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August 9, 2006 8:37 AM CDT

Partisan Politics Put Aside, Congress Passes Pension Reform


Some Lawmakers in Washington deem the Pension Protection Act as the most important piece of legislation the 109th Congress has dealt with.
Some Lawmakers in Washington deem the Pension Protection Act as the most important piece of legislation the 109th Congress has dealt with.

The 109th Congress has been dubbed by some as the "Do Nothing" Congress. Both Republicans and Democrats have been pointing fingers at each other for months, leading many in Washington and around the country to the conclusion that there was little chance any significant legislation would be passed before the mid-term elections in November. However, the last week before Congress headed home for the August recess proved to be one of the most productive all year. Lawmakers were able to put aside partisan politics, allowing both the House and Senate to pass what lawmakers considered to be one of the most critical pieces of legislation this Congress would take up. Much to the relief of labor, business groups and troubled airlines, pension reform legislation passed by a wide margin, just hours before both chambers adjourned for the month of August. This comes after years of debate and months of heated negotiations.

Since early 2005, Congress has worked on legislation that would strengthen the private pension system to make sure companies met promises to retirees and to shore up the finances of the Pension Benefit Guaranty Corporation (PBGC), the federal agency that insures private pensions.

Lawmakers considered the pension bill to be crucial, because it is designed to address the under-funded pension plans that have forced the federal government to step in after a series of high-profile bankruptcies. In recent years, the PBGC has reported record deficits, following a series of bankruptcies in the airlines, steel and auto parts industries, as well as the infamous case of the Enron Corporation. Lawmakers strove to balance the need to have companies quickly make up for shortfalls in their defined benefit pension plans with concerns that restrictive language could lead companies to foist their plans on the PBGC, which would place an even further strain on an already struggling agency.

The legislation would require companies to make payments to cover current shortfalls in the funding of their pension plans. Companies would have to fund 100 percent of pension liabilities, up from 90 percent under the current law. Most companies would have seven years to make up for shortfalls; however, airlines - which had been a driving force behind the legislation - were given a further respite, receiving up to 17 years to recover from shortfalls. In addition, companies will also be required to adjust the way they evaluate plan liabilities, revising current measures to better reflect when promised benefits would have to be paid.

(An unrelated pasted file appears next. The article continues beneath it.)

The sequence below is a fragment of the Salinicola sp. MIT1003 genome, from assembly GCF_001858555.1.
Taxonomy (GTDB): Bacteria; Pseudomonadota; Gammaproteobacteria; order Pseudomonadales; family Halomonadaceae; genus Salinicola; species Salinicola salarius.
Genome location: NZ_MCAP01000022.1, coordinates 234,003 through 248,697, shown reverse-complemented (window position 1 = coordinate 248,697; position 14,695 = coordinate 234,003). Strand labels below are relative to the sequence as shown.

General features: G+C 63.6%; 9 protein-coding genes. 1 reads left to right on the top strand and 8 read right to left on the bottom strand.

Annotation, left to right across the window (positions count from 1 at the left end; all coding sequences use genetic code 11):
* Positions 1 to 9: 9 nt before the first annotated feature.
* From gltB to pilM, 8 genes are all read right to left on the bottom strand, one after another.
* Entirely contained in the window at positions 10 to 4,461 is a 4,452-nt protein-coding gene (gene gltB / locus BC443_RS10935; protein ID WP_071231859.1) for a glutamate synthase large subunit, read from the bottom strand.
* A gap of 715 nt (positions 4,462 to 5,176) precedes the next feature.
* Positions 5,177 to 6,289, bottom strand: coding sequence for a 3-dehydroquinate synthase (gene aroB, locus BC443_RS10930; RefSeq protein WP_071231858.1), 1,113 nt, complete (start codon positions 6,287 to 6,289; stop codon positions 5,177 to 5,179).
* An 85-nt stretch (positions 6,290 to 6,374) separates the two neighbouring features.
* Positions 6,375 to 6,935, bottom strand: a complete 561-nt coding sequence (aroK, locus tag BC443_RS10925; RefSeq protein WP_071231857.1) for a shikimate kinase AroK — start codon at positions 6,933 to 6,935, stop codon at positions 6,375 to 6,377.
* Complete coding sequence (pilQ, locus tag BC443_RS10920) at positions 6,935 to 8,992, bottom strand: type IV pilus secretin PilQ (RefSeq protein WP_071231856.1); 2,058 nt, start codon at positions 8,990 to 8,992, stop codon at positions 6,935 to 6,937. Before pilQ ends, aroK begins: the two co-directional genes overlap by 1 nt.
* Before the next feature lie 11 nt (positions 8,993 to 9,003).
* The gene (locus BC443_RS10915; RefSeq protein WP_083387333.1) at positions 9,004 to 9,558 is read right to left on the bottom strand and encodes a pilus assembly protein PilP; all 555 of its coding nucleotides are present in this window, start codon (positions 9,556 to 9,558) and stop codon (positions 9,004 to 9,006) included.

Taking aim at companies that have chronically under-funded their plans, the bill prevents companies with plans that are less than 80 percent funded from promising additional benefits unless they could immediately pay for them. The measure also clarifies the legal status of "hybrid" plans that incorporate elements of defined benefit and defined contribution pensions, such as 401(k) plans. Hybrids have been in legal limbo since a 2003 court decision found they discriminate against older workers. The bill would impose non-discrimination rules on those plans and allow financial advisers to offer investment guidance to plan participants without running afoul of conflict-of-interest provisions.

The pension reform legislation will apply to all local pension funds. As written, the bill will raise the maximum deductibility level for multi-employer plans and will change funding rules to enhance plan viability. The bill will require annual actuarial certification for plans, and will establish additional notification and disclosure procedures. "Endangered" and "Critical" funding status would be determined by a number of tests and would require a Funding Improvement Plan (FIP) for "Endangered" plans and a Rehabilitation Plan for plans in "Critical" status. The FIP's and Rehabilitation Plans have statutory funding benchmarks that will have to be met.

Passage of this bill gives embattled lawmakers returning to their districts a major victory in an environment that is plagued by election year politics. In victory speeches on the Senate floor following the bill's passage, both prominent Democratic and Republican senators praised their colleagues for their bipartisan support. Senator Mike Enzi (R-WY), chairman of the Senate Health Labor and Pensions Committee and also chairman of the pension conference, stated, "It's a package that will significantly strengthen pension funding rules, help curb record pension failures, and better protect the retirement dreams of 45 million Americans." From the other side of the aisle, his colleague Senator Edward Kennedy (D-MA) expressed his excitement, saying, "This bill says to millions of Americans 'Help is on the way.'"

The pension bill is now headed to the president's desk for his anticipated signature.

About the Author

Jessica Johnson Bennett was the Director of Government Affairs for MCAA. She has an extensive background in public affairs and government relations. Her expertise in strategic planning, PAC management and operations help on key policy issues.


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